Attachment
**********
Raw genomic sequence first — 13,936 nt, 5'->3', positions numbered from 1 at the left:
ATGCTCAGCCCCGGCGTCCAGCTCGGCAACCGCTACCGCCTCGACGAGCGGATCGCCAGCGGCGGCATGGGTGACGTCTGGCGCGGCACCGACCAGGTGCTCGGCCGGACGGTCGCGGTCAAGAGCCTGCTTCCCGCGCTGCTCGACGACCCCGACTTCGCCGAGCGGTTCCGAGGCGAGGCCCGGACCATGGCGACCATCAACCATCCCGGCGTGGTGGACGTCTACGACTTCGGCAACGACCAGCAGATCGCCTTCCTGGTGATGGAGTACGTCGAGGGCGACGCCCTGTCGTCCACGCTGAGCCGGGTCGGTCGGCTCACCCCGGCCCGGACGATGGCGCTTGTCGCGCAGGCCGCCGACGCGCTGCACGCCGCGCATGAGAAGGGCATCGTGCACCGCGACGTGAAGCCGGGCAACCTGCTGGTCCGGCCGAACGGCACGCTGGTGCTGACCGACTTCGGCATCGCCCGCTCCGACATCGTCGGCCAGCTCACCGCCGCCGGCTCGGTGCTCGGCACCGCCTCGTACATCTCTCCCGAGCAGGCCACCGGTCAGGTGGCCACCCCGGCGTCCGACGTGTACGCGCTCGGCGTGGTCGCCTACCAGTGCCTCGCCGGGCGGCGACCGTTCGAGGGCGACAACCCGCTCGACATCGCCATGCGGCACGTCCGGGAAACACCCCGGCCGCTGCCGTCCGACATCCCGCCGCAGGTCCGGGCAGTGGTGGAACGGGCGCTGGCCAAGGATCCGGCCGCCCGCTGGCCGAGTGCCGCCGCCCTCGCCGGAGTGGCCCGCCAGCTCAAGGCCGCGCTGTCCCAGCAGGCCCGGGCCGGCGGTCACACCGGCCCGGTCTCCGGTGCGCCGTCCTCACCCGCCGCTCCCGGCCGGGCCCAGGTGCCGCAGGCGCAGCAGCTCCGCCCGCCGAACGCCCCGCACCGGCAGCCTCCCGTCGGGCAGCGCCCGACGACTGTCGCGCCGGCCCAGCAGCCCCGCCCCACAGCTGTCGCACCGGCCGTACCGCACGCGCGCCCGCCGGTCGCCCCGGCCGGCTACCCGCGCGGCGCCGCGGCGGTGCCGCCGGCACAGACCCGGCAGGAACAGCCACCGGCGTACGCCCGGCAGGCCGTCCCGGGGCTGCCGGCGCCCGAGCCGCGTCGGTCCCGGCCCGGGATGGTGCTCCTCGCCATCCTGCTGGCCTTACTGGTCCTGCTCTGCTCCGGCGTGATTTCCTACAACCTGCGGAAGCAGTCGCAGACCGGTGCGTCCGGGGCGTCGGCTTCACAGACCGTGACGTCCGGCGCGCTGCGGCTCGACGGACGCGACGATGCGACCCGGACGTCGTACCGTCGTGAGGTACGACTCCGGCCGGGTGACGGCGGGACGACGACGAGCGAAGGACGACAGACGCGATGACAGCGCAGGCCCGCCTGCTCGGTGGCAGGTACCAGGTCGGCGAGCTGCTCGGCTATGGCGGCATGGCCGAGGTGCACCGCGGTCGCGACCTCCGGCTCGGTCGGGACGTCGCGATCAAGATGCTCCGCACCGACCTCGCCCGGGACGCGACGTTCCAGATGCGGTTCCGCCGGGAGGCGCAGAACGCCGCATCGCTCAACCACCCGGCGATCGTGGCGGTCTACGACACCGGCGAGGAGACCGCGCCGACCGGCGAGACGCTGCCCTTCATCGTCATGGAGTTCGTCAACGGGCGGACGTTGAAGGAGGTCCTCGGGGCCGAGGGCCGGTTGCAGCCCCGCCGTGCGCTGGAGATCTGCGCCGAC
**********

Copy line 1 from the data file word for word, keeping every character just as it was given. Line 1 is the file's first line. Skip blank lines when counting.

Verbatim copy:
Raw genomic sequence first — 13,936 nt, 5'->3', positions numbered from 1 at the left: